The Stages of Personality Development of Youth

Every person is distinctive in terms of their behavior, which makes them unique. The development of organized patterns of behaviors and attitudes is recognizable soon after birth, known as personality development. It’s determined in terms of the following components:

We learn from experience. On that account, your cognitive, emotional, and behavioral patterns determine how you think, feel, and behave. Even though your characteristics evolve throughout your lifecycle, the inborn traits and early experiences often tend to linger on.

Environmental factors that shape an individual’s personality are referred to as ‘nurture.’ If a parent can comprehend how the child reacts in a given situation, they can predict issues that are problematic for their child and prepare them to tackle them better if they reoccur. In some cases, parents can also decide to remove the child from the situation altogether.

Genetical traits often determine the child’s outlook on approaching the world, as they control the nervous system’s development that reflects onto their behavior. Due to its dependency on genetic factors, it can be referred to as the ‘nature’ of an individual.

The following stages in the human lifecycle influence personality development:

1. Infancy
The first two years of the life of a baby define trust. A nurtured baby develops a sense of trust and security, while a poorly handled one becomes insecure and gets a gist of mistrust.

2. Toddlerhood
Children may begin to express their temperament between months 18 to 48 (i.e., 1 ½ to 4 years), including negativism, tantrums, and stubbornness, but a well-parented child may also display strains of self-confidence.

3. Preschool
From 3 years to the time a child is enrolled in a formal school, the stage is called play age, during which a child learns to use their imagination and explore their fantasy while cooperating with our children or leading them during active play. In case the child is unable to join any groups, they become fearful and harbor feelings of guilt.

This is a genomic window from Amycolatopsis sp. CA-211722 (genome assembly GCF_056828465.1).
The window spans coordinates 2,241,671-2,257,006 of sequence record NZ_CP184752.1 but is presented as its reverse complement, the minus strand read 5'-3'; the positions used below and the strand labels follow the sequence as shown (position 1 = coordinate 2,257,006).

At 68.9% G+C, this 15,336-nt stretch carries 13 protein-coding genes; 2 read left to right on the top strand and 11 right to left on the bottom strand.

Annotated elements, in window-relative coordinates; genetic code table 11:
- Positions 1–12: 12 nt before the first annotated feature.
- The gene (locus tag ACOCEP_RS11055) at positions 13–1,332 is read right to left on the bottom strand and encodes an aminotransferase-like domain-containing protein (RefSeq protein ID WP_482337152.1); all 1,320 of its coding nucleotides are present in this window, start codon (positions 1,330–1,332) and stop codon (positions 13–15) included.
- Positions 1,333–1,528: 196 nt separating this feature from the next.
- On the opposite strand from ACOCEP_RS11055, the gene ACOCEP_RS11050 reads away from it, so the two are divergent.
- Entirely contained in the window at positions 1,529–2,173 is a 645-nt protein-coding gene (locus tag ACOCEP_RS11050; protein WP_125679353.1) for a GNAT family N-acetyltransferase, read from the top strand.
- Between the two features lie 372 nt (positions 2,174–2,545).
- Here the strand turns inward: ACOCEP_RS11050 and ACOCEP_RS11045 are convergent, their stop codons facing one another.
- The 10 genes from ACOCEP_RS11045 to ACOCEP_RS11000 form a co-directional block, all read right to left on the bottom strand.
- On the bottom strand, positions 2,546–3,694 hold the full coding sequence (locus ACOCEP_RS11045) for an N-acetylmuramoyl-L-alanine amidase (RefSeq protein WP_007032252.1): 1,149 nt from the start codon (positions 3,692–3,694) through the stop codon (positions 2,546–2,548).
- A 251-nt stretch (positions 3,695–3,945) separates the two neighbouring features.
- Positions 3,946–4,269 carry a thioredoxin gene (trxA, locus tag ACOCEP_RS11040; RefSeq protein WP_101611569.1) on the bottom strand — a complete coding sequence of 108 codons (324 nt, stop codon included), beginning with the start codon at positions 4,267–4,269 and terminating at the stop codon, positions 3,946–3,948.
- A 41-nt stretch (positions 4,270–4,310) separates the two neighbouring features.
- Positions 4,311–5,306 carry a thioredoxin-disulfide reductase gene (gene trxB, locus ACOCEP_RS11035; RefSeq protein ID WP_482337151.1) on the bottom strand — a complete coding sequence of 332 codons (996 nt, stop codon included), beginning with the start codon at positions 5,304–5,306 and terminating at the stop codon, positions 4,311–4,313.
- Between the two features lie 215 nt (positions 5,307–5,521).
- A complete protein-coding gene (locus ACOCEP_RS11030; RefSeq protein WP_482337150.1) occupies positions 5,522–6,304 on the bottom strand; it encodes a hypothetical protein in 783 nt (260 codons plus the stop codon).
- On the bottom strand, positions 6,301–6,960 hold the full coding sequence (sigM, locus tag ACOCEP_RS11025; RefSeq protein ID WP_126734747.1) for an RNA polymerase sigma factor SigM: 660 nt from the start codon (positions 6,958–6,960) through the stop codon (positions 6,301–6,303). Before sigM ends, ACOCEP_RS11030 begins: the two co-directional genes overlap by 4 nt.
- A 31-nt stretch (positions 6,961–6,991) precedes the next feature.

4. School-age
During this stage, the child masters formal skills such as communicating with peers as per rules, structured play, and learning intellectual skills such as reading, writing, arithmetic. This stage concludes at junior high school, but each year the level of self-discipline must increase gradually. A child in doubt will be left to feel inferior to progressive learning.

5. Adolescence
From 13 to 14 years of age, a child’s maturity begins to develop in terms of self-certainty. Even though children may establish sex identity later in life, they can seek role models and generate their own rules to accomplish targets.

Youth With A Future is a non-profit organization that aims to increase the urban youth’s capacity for unfolding their full potential for success in leadership, professional, and personality development. We conduct workshops, classes, and conferences for mentoring and networking. Contact us for more information regarding our programs, scholarship, internship, or volunteering opportunities.

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